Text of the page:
Given the ubiquity of charitable organizations and the events used to solicit donations for a cause, many charity-based organizations are continually looking for ways to expand their fundraising efforts. In this quest, many have added endurance sport events to their fundraising portfolios. Anecdotally, we know that building long-term and meaningful relationships with current (and potential) donors is critical for a nonprofit organization’s success. However, there is a paucity of research regarding whether these charity sport events serve as relationship-building mechanisms (i.e., ‘brandfests’) to assist in developing attachments to the charity. The purpose of this mixed-methods investigation was to explore to what extent a charity sport event served as a brandfest to foster a sense of identity with the charity. For this particular case study, the charity event had little effect on participants’ relationship with the charity.
Gregoire P. Millet, David J. Bentley, and Veronica E. Vleck
The relationships between sport sciences and sports are complex and changeable, and it is not clear how they reciprocally influence each other. By looking at the relationship between sport sciences and the “new” (~30-year-old) sport of triathlon, together with changes in scientific fields or topics that have occurred between 1984 and 2006 (278 publications), one observes that the change in the sport itself (eg, distance of the events, wetsuit, and drafting) can influence the specific focus of investigation. The sport-scientific fraternity has successfully used triathlon as a model of prolonged strenuous competition to investigate acute physiological adaptations and trauma, as support for better understanding cross-training effects, and, more recently, as a competitive sport with specific demands and physiological features. This commentary discusses the evolution of the scientific study of triathlon and how the development of the sport has affected the nature of scientific investigation directly related to triathlon and endurance sport in general.
Jaakko Kaprio and Seppo Sarna
Occupational disability was investigated in former Finnish athletes in the Olympic Games, World or European championships, or intercountry competitions during 1920–1965 (N = 2,402 men) for eight selected sports. The referents were 1,712 men selected from the Finnish conscription register, matched on age and area of residence and classified as completely healthy. The first outcome measure was the length of working life based on the age when the subject was granted a disability pension, or age at death before age 65. The Kaplan-Meier estimate of mean working life expectancy was 61.4 years for endurance sport athletes, 60.0 years for team games athletes, and 59.2 years for power sport competitors, compared with 57.6 years for the reference group. Decreased coronary artery disease and cerebrovascular and respiratory morbidity were observed for all athletes when compared with the referent group. It was concluded that sustained and vigorous physical activity during early adulthood may extend the occupationally active life span and defer the onset of disability before retirement age.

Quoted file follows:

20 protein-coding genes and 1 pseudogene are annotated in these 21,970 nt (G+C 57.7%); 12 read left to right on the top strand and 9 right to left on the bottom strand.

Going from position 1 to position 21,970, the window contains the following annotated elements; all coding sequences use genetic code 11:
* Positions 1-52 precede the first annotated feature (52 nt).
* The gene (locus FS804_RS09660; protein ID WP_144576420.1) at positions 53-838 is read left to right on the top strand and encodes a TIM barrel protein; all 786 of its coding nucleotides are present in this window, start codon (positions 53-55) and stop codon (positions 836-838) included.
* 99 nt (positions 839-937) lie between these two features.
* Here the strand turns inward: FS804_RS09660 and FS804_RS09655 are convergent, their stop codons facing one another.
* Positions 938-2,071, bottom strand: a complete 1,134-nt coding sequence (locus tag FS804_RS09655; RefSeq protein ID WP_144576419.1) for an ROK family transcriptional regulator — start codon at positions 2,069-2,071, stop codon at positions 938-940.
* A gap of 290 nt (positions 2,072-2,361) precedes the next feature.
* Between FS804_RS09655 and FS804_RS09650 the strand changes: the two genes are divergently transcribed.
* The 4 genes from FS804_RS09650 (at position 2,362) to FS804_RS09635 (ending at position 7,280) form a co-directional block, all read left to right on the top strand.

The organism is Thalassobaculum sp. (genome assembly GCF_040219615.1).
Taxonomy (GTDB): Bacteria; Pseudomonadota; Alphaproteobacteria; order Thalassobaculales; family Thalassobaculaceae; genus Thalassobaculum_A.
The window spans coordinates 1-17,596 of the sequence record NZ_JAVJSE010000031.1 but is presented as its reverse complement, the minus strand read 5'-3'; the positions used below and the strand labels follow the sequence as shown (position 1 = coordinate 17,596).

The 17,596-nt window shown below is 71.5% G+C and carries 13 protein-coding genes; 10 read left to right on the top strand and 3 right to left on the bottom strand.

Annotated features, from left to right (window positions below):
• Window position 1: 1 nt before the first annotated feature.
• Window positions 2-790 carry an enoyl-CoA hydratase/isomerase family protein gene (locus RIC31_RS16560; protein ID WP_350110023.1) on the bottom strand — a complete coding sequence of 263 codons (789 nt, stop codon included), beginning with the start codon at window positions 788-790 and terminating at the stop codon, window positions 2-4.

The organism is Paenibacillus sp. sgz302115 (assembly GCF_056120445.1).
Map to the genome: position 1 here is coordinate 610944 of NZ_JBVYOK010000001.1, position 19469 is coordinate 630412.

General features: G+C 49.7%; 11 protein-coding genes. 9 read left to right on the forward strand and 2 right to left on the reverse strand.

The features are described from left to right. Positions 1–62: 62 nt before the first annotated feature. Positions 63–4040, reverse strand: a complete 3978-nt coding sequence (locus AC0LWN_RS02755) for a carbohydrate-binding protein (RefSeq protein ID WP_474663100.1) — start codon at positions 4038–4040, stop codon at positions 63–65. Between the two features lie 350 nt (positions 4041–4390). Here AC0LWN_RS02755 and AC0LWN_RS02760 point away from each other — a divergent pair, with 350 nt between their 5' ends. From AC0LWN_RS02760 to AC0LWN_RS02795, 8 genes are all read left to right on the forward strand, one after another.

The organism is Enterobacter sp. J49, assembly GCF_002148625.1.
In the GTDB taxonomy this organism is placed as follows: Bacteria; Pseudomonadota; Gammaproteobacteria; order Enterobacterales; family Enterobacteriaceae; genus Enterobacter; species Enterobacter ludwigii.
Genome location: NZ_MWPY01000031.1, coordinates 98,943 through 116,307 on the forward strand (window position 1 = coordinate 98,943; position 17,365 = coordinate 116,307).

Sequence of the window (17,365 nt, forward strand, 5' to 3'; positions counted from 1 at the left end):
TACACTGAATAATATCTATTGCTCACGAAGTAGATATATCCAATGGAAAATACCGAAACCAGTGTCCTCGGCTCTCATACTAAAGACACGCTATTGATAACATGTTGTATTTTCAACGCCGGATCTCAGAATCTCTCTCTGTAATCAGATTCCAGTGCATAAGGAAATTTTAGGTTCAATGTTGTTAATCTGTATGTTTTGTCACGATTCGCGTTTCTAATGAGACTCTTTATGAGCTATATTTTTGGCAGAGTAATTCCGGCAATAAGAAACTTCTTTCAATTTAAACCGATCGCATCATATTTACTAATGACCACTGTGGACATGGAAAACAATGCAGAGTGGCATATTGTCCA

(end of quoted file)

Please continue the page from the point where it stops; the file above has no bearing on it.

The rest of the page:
Øyvind Sandbakk and Hans-Christer Holmberg
Cross-country (XC) skiing has been an Olympic event since the first Winter Games in Chamonix, France, in 1924. Due to more effective training and tremendous improvements in equipment and track preparation, the speed of Olympic XC-ski races has increased more than that of any other Olympic endurance sport. Moreover, pursuit, mass-start, and sprint races have been introduced. Indeed, 10 of the 12 current Olympic competitions in XC skiing involve mass starts, in which tactics play a major role and the outcome is often decided in the final sprint. Accordingly, reappraisal of the success factors for performance in this context is required. The very high aerobic capacity (VO2max) of many of today’s world-class skiers is similar that of their predecessors. At the same time, the new events provide more opportunities to profit from anaerobic capacity, upper-body power, high-speed techniques, and “tactical flexibility.” The wide range of speeds and slopes involved in XC skiing requires skiers to continuously alternate between and adapt different subtechniques during a race. This technical complexity places a premium on efficiency. The relative amounts of endurance training performed at different levels of intensity have remained essentially constant during the past 4 decades. However, in preparation for the Sochi Olympics in 2014, XC skiers are performing more endurance training on roller skis on competition-specific terrain, placing greater focus on upper-body power and more systematically performing strength training and skiing at high speeds than previously.